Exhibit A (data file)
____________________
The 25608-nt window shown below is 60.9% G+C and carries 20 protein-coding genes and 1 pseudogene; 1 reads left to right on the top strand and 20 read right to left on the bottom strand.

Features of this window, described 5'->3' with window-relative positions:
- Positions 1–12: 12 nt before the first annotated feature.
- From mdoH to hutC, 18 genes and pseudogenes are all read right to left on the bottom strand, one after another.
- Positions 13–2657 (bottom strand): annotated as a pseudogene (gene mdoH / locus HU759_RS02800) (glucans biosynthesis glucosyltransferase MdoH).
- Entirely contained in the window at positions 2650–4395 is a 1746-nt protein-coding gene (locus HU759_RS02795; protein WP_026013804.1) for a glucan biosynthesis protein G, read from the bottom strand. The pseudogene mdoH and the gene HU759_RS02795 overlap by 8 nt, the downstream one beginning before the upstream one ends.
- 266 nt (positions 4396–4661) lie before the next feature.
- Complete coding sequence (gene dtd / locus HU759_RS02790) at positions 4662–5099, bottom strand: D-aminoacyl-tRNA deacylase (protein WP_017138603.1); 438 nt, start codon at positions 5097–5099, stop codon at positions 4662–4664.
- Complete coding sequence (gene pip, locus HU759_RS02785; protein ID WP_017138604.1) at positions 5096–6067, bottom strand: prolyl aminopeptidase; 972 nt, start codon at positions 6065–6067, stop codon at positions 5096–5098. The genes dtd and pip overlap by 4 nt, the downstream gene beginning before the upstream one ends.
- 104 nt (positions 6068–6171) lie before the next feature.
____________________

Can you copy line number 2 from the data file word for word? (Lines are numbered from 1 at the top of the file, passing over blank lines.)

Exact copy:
Features of this window, described 5'->3' with window-relative positions: